Your parent passes away and you and your sibling begin dividing up the assets. Thankfully, your parent has left a will and an estate plan. The will basically says that you need to divide up the financial assets equally, and it gives specific family heirlooms to each of you based on what you would’ve wanted.
Overall, things seem pretty straightforward, but that changes when your sibling gets a life insurance payout. They claim that they get to keep the total amount of the payout, even though it’s larger than the rest of the estate. You claim that they need to split it with you because it’s a financial asset and the will says that they need to divide it. Do they have to do so?
The beneficiary designation takes precedence
They likely do not have to divide that life insurance payout with you. What matters most is the beneficiary designation given to the life insurance company. If that designation only named your sibling – such as if they are older and they were the only one alive when the policy was purchased – then it is completely legal for the insurance company to only pay them. They’re not obligated to follow the instructions in the will.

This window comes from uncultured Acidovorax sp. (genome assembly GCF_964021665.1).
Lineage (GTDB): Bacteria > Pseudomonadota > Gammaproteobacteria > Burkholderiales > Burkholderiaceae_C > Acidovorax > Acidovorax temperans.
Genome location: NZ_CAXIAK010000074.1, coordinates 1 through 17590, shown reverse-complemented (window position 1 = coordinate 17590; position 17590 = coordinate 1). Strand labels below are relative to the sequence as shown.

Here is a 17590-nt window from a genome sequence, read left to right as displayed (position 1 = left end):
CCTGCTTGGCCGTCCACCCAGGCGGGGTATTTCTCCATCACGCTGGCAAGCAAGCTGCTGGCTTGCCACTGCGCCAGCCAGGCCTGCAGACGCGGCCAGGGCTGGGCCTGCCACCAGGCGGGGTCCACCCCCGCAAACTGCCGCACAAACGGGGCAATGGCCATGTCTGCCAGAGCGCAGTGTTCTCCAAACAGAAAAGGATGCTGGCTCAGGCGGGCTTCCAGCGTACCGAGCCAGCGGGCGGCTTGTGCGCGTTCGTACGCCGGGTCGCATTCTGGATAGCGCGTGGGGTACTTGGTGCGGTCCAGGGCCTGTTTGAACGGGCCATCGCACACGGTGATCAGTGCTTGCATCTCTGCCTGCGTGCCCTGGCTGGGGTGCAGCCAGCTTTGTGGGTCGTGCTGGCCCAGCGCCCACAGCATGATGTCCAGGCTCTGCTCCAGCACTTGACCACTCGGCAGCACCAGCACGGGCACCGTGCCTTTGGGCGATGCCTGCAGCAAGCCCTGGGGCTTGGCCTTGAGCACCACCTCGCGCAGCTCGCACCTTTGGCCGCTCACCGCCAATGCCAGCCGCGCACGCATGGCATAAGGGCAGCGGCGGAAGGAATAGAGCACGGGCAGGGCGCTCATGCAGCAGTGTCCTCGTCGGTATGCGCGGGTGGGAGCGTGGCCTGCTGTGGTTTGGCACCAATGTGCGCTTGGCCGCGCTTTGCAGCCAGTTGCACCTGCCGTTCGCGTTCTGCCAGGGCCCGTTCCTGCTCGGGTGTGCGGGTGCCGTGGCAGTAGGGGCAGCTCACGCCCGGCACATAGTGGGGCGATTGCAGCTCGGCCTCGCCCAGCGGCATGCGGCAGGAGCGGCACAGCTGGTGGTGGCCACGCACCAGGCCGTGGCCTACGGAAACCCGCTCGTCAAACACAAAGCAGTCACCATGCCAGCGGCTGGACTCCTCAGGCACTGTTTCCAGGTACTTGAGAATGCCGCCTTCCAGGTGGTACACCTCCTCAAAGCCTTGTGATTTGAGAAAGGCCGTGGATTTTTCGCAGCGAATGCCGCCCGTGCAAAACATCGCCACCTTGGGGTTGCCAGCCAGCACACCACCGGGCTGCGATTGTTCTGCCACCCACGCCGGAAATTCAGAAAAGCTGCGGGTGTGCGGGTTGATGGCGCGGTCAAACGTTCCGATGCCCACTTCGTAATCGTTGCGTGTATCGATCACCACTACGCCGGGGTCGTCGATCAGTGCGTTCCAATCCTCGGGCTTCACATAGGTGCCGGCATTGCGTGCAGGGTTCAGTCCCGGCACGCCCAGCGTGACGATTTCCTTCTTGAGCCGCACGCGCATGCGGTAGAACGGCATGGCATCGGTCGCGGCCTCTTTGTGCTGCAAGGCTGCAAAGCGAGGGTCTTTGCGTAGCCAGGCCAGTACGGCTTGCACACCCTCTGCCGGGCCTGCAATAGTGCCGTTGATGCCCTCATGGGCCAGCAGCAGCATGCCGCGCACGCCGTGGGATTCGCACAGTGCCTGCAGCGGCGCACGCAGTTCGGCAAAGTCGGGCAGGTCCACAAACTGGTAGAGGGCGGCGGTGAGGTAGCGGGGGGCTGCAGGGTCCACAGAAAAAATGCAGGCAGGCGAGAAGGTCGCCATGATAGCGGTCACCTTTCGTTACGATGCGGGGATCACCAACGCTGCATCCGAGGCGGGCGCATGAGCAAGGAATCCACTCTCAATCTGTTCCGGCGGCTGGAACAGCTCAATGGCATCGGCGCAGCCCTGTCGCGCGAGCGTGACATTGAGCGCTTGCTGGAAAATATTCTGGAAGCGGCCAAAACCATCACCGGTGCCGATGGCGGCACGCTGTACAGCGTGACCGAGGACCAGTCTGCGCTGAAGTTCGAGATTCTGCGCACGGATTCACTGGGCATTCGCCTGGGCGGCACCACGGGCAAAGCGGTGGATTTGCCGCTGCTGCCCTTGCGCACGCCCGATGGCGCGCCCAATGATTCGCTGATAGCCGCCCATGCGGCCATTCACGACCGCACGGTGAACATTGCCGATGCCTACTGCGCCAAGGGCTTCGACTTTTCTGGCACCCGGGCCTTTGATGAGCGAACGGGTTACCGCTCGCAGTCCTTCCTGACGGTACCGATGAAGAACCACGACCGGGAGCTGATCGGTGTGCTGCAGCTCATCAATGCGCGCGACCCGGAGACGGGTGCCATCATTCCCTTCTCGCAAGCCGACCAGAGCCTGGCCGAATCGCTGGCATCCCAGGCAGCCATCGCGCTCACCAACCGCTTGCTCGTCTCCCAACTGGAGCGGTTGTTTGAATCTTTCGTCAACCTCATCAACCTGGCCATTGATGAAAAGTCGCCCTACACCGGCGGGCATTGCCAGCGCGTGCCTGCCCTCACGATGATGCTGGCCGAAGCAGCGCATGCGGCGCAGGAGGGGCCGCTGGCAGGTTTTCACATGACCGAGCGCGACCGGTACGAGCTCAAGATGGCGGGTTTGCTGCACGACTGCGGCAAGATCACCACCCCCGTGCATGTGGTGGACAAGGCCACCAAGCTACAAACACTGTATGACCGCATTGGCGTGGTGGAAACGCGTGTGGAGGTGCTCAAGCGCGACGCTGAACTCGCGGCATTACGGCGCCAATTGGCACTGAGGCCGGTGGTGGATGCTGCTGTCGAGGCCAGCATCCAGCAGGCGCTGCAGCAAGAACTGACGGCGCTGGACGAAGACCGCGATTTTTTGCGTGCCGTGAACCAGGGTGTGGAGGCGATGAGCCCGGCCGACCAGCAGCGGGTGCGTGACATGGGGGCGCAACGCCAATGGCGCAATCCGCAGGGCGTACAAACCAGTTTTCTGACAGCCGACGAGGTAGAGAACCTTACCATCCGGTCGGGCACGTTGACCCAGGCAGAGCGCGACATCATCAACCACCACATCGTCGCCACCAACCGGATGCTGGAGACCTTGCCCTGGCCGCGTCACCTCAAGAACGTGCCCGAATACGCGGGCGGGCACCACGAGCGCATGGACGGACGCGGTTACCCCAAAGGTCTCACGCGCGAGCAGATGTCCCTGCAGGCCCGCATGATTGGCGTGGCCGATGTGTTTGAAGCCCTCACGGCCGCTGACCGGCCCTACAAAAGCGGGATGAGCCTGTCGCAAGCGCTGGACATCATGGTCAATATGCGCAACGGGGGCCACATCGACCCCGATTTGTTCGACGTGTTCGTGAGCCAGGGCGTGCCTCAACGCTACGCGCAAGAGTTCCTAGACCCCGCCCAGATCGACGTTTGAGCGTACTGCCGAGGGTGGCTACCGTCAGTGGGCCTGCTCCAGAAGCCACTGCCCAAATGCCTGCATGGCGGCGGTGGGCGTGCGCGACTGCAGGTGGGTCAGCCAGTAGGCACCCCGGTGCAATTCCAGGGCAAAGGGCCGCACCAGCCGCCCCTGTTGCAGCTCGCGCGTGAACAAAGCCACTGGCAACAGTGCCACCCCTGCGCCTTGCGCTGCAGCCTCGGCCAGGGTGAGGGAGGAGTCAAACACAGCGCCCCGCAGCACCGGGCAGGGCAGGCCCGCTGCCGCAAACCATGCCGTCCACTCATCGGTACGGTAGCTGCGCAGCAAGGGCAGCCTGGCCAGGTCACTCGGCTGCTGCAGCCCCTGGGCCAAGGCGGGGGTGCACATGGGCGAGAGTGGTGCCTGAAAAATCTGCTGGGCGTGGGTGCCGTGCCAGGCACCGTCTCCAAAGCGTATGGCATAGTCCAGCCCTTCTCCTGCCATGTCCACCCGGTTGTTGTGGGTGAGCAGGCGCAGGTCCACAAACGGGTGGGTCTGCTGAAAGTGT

If your parent had wanted to divide that asset between you both, there are steps they could’ve taken, such as updating the beneficiary designation. They also could have established a trust, named it as the beneficiary and let the trust pass the money on to you. But without these tools in place in advance, your sibling simply gets to decide if they want to divide that asset with you or not.
When situations like this become complex, it’s very important to understand your legal rights.